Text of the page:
posted Thursday, September 27th 2007 by
News, Reviews & Culture
I finally got around to reading the first issue of Kobold Quarterly, the new quarterly magazine published by industry veteran Wolfgang Baur to help fill the gap left by Dragon and Dungeon. Is it worth the US$4 asking price? Lets find out.
Taking advantage of the strong pound I took out an advance subscription to Kobold Quarterly, a new D&D magazine timed conveniently to pick up where Paizo’s Dragon left off. Before you discount this as just another amateur production, realise that editor Wolfgang Baur is a former Dragon magazine editor and a regular contributor to Dungeon, so if anyone’s qualified to hook up a new D20 ‘zine, it’s him. Having been disappointed before by electronic D20 offerings, I opened the PDF and readied my critic’s hat.
Volume one is a modest thirty-four page PDF featuring ten or so articles on the world’s most popular roleplaying game. The layout and selection is slightly reminiscent of old Dragon issues, but there’s a modern cleanliness to the magazine that as a web guy I can definitely appreciate.
Opening with “Ecology of the Derro”, the magazine puts its best foot forward with a good quality piece of art that really evokes the experience of adventurers crawling through narrow twisty caverns and being stabbed by dwarves. I’ve complained before that Dragon usually only ran Ecology articles for monsters from Wizards’ monster books and not the common creatures that could really use being fleshed out. This treatise on the derro offers not just insightful description but some very usable crunch in the form of incantations and equipment.
Continuing on we have an encounter list for the underdark, something I think a lot of dungeon masters will be able to draw inspiration from considering the popularity of caves and drow. Next, in what looks due to be a regular series is a game presentation of Titivillus, a powerful devil of twelfth century myth said to be responsible for causing errors to creep into manuscripts. It’s an intriguing read and offers statistics for an easily overlooked archdevil.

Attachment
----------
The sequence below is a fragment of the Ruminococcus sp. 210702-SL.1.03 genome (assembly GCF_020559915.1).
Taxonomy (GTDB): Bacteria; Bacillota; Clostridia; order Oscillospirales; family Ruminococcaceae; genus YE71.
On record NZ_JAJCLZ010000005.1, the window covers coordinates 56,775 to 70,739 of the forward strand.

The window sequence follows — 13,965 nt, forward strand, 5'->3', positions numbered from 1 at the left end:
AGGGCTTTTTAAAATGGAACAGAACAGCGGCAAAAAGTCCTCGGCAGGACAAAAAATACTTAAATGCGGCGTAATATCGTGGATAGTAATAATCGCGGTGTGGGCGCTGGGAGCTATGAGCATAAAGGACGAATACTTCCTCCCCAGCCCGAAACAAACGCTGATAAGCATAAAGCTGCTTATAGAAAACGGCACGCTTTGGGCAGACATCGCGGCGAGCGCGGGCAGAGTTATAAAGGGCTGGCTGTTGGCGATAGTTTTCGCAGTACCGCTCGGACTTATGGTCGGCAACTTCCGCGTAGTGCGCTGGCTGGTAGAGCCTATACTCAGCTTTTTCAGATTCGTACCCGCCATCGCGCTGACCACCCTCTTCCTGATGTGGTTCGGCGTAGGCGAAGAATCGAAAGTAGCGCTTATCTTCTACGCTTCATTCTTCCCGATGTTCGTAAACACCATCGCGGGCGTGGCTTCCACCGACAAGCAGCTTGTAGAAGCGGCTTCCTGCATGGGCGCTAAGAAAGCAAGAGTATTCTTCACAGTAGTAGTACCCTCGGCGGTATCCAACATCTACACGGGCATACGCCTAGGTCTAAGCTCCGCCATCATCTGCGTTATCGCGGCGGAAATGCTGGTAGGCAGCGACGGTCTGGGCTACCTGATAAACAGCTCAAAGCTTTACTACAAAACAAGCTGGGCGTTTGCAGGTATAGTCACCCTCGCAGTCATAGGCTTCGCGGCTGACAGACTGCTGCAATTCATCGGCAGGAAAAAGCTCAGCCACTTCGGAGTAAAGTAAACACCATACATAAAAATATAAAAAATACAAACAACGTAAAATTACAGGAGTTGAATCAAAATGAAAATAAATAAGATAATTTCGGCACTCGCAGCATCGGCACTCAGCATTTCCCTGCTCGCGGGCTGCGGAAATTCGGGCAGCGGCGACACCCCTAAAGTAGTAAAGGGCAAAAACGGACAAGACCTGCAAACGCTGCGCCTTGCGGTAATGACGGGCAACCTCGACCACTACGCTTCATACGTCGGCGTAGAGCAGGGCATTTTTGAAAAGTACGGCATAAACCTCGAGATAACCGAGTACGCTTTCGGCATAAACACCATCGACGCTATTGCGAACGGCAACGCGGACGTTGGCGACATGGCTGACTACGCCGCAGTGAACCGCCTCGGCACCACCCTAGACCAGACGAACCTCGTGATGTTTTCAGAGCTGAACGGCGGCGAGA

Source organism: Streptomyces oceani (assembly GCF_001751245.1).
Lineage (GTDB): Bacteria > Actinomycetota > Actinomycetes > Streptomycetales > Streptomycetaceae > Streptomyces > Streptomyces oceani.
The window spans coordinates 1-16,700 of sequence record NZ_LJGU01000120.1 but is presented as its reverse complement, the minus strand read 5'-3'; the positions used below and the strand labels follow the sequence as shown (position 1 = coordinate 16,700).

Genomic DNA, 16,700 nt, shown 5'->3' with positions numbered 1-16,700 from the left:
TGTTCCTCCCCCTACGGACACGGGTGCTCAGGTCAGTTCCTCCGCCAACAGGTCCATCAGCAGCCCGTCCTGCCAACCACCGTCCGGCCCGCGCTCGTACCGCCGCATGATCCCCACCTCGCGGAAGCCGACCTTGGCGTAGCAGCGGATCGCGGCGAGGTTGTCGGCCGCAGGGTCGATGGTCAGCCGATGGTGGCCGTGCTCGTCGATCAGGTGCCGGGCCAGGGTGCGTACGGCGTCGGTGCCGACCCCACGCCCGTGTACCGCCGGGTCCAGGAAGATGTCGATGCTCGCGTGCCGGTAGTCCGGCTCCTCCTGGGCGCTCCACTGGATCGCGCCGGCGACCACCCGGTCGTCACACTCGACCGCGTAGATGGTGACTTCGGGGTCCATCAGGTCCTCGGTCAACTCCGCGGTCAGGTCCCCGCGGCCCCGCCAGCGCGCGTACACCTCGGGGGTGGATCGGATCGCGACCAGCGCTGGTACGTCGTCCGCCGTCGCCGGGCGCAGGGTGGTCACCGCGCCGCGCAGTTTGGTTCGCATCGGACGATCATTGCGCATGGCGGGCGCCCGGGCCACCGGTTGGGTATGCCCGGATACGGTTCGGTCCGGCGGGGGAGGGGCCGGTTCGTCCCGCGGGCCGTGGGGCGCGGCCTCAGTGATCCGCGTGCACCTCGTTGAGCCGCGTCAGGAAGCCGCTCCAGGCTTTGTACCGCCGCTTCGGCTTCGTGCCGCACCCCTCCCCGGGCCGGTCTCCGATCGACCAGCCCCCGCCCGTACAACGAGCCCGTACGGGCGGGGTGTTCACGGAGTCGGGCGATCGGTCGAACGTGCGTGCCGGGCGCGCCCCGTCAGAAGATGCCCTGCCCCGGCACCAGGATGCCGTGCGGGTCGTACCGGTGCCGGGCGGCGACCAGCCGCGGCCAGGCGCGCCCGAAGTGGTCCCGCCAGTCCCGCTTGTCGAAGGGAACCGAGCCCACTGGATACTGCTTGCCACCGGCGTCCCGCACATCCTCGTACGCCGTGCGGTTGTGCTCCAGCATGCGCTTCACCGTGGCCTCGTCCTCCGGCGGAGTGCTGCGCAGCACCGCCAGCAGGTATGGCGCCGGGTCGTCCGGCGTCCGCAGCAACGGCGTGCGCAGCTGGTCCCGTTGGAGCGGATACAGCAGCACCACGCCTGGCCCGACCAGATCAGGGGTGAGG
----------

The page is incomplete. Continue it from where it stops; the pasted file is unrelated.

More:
Into my favoured field of DM advice, the next article covers ways to reward your players with something other than gold and magic items. After a lengthy interview with Dragon editor Erik Mona we have a handy player advice article on the overlooked topic of trip attacks, followed by a new creature and character class designed for fey illusionists. Lastly, an article on Baur’s City of Zobeck may be of interest to fans of kobolds and steampunk as well as dungeon masters looking for city-adventure inspiration.
My opinion, overall? While it’s not quite as complete or flashy as Dragon‘s full-page art and full-page, there’s definitely a lot to like about Kobold Quarterly. I was pleasantly surprised. A PDF subscription will set you back only US$4 per issue, which on a quarterly publication is not likely to break the bank. Given the high quality and big names behind this lean publication, I’d heartily recommend giving it a look.
- Other reviews of Kobold Quarterly #1 at Paizo
- Subscribe to Kobold Quarterly ($4/issue PDF, $6/issue PDF back issues, and $9/issue print edition including shipping)